by Jobe Bittman
The rumors are true! The secret cave of the mystics holds a hoard of treasure vast enough to buy the kingdom seven times over. Gold coins piled as high as snow banks! Gleaming swords and jewel-encrusted wands crackling with arcane energy! Precious gems as large as your fist! The only thing standing between your present circumstances and a life of fabulous wealth is a pesky, slumbering elder god with a penchant for consuming entire worlds, an endless army of vat-grown hybrid monstrosities, a veritable tidal wave of disembodied eyes with awesome powers, giant acid worms, and a curse with the power to rip the still-living eyes from your skull. Do you have the mettle to stare down a god or will your eyes forever adorn the vault of The One Who Watches From Below?
Uh … I usually do an intro here, summarizing the adventure. Go read the publishers blurb again. It’s pretty accurate. AND AWESOME! All the more so because it’s a level-1 adventure.
What’s the line from Anna Karenina? All good DCC adventures are alike, while all bad ones are bad in their own way? Freaky-deaky monsters. Great treasure. Nice environments. Gonzo Appendix N Numberwang. Charm great enough to choke a pig 1,000 times more charming than that pig Arnold from Green Acres. The good DCC adventures are impossible to review because the reviews all sound the same. This is a good DCC adventure.
I’ve been offline for 7 months and have seen a grand total of FOUR 5e adventures. With that wealth of experience I’m going to make the baseless assertion, with confidence, that the best 5E adventures being published have the label “DCC” on them. The power levels appear to be close enough and unless you’re an idiot you can adapt on the fly. Besides, does YOUR 5e adventure have Eye slime? A two-headed cockatrice? Disembodied eyeballs floating around? Laser Harpies? No, your suck-ass 5E adventure does not have Laser Harpies? LAZZZER HARPIES! How the fuck can a “normal” 5e adventure compete with one that has laser harpies?!!?! Oh, you think they can? Did I forget to mention that the LAZER HARPIES have the faces of little girls? Suck it 5e, you got nothing on DCC.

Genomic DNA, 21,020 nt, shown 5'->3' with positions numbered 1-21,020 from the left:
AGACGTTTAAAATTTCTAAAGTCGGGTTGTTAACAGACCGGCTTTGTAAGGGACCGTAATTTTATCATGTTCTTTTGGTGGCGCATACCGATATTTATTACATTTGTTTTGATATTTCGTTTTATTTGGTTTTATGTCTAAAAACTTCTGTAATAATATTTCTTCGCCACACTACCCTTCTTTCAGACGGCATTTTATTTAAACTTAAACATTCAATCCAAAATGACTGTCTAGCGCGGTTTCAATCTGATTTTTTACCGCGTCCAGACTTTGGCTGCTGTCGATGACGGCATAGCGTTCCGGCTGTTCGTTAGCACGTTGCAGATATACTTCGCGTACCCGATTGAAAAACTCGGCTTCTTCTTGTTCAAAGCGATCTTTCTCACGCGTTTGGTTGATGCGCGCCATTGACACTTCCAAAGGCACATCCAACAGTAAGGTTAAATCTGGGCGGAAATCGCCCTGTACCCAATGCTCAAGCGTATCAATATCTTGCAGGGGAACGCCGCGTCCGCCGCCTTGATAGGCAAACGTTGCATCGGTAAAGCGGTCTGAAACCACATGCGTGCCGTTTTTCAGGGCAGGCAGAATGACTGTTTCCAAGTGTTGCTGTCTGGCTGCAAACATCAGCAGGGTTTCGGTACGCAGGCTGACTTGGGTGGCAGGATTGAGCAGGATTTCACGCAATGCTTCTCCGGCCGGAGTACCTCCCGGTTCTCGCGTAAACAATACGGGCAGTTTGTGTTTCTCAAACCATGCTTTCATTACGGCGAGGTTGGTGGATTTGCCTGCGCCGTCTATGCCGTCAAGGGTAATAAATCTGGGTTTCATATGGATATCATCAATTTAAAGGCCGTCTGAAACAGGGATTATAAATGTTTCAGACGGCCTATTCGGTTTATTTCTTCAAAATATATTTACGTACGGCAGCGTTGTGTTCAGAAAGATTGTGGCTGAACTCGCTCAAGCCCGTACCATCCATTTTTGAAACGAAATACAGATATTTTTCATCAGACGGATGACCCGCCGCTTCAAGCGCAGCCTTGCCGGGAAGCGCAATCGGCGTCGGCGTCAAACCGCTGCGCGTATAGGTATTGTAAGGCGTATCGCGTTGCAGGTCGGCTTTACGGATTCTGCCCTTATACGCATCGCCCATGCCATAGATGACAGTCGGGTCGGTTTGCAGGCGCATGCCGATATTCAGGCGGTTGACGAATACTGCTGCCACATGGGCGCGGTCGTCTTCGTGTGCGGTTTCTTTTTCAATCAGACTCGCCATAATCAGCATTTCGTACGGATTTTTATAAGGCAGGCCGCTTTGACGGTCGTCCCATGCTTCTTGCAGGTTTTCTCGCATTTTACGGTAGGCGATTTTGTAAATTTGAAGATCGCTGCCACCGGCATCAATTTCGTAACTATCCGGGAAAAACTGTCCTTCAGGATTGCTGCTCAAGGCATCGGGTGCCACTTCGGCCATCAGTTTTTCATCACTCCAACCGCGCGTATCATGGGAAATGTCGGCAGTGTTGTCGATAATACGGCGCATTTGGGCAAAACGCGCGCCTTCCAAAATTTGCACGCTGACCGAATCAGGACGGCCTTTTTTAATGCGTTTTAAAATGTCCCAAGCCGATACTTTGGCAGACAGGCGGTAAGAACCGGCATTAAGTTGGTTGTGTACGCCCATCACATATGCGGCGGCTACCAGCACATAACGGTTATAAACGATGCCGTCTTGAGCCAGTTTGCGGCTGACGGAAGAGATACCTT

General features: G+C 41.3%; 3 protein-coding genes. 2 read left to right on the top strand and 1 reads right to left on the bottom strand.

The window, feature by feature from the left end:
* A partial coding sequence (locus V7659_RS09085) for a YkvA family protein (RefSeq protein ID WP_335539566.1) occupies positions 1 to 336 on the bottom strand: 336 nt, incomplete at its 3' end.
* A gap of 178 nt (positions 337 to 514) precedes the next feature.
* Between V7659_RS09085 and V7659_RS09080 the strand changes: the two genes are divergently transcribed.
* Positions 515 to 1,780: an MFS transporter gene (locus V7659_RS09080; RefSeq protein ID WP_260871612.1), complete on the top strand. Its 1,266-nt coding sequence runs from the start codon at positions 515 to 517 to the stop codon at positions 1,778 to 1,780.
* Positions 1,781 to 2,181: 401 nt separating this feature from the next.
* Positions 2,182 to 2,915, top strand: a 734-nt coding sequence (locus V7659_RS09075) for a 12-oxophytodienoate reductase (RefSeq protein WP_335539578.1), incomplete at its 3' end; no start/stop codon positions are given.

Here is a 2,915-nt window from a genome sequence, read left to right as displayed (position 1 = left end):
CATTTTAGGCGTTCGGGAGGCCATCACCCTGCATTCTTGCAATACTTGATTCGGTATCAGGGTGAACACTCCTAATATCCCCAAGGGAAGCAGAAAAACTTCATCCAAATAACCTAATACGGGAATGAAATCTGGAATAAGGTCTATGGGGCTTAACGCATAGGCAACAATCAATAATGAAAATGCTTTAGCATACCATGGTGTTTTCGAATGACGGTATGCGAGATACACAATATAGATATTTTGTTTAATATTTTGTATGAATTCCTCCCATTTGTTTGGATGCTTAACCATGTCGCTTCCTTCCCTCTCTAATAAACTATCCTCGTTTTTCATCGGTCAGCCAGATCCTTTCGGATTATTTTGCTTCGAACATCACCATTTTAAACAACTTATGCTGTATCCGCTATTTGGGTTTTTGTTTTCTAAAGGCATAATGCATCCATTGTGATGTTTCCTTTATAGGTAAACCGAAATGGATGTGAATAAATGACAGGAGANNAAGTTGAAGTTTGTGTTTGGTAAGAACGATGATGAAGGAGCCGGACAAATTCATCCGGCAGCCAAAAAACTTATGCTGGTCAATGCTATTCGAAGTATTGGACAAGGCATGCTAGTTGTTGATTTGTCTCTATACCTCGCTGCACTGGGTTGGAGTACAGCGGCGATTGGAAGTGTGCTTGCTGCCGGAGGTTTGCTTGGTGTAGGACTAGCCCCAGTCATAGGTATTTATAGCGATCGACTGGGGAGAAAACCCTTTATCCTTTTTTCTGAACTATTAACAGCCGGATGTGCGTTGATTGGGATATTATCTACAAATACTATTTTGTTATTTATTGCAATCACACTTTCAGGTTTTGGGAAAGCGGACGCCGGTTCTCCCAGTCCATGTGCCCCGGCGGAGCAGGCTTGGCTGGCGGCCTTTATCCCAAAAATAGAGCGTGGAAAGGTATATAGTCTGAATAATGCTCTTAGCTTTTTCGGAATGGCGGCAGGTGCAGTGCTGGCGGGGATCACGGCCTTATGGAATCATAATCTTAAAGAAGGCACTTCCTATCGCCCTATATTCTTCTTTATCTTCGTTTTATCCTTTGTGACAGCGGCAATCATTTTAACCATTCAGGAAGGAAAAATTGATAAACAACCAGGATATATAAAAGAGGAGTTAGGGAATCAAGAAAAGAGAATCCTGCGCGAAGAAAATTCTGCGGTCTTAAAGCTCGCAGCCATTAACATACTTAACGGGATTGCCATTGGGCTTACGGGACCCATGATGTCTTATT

[As an aside, at what point will Goodman/DCC run out of ideas to do with eyeballs? When will they decide that disembodied eyes have been done to death and switch things up to earlobes, or uvula’s?]
Oracle temple. Rumors of gold. Your first level party hits the place. Inside you find freaky stuff, freaky creatures, and a treasure horde the size of 20 huge ancient red dragon hordes guarded by an ancient bloodthirsty titan and a wall with 100000000000000000000 active beholder eyes. Uh …. brief interlude here. This TYPE of play-style is something I really like. You see this in some of the early LotFP adventures, like Stargazer. You also see in a couple of Greenwood adventures: A level-1 group can succeed while a level-20 group could fail. A general environment is presented, ALMOST without regard to challenge level. It’s up to the party to negotiate it. The Brave Little Tailor can succeed while the char-opts will fail. This requires the adventure to be more open ended. The maps must be more complex. A straight-line means you MUST face the challenge directly, usually by combat, and therefore the challenge rating must be appropriate. But with a complex map and an environment that is more fluid then the party has options. That’s what makes this type of “hard” adventure possible: options. Those options are also what make D&D fun. Those are the whacky character plans and the stories told forever on Bills birthday.
The monsters are great DCC monster, unique and freaky. The treasure is good DCC treasure, unique and interesting. The environments are wonderful DCC environments, full of tentacle columns, giants eyeballs, disembodies eyeballs, creatures without eyes, warped and misshapen halfling in jaw-stye robes, cutout illustrations to show the players, a decent enough map, and, of course, the curse and the main treasure vault.
The curse is a fun gimmick. Greedy folk can get cursed, causing their eyeballs to fly out of their head and their body to fall in to a coma. The player then gets to wear a face shield with eye cutouts. They get to control their eyeballs, but they can only communicate with the rest of party through te movement of their eyes. Very cute. I’m a sucker for a fun gimmick and this is a fun gimmick. There are also amble opportunities for the eyeballs to contribute to the party by exploring hard to reach places, taking over/dominating creatures, etc.
The main treasure vault is quite fun also. You come down some stairs. Below you you can see another set of stairs, and at the bottom a big room with a big old pit in the middle. Treasure is piled up around the pit. A LOT of treasure. Like the size of 20 dragons hordes worth of treasure. The closer you get to the pit the more treasure there is … PERFECT fucking setup. EVERYONE knows what is going to happen: something is going to come out of that pit. Much hilarity will inevitably ensue as the tension is ramped up to epic proportions while the party plan & plot and try to execute … all before the primordial bloodthirsty titan emerges from the pit the instant the treasure is touched. Oh, and then all of the eyes on the walls open and start shooting eyebeams at the characters. 🙂
One more shout-out: you can find large glass jars full of tiny, awake, monstrous fetuses. Drinking the fluid promotes healthy hair & nail growth. Nice! It’s the little touches, the little throw away one-liners that can add so much to an adventure.
This is available at DriveThru.
For some reason I can’t stand the layout and art -certainly including the maps- of this whacky DCC adventures, but you make this one sound intriguing enough. Well done, sir!
* these (of course) =P
Great write up! Don’t ever, ever leave us again!
By the way, this review made me buy DCC for the first time ever.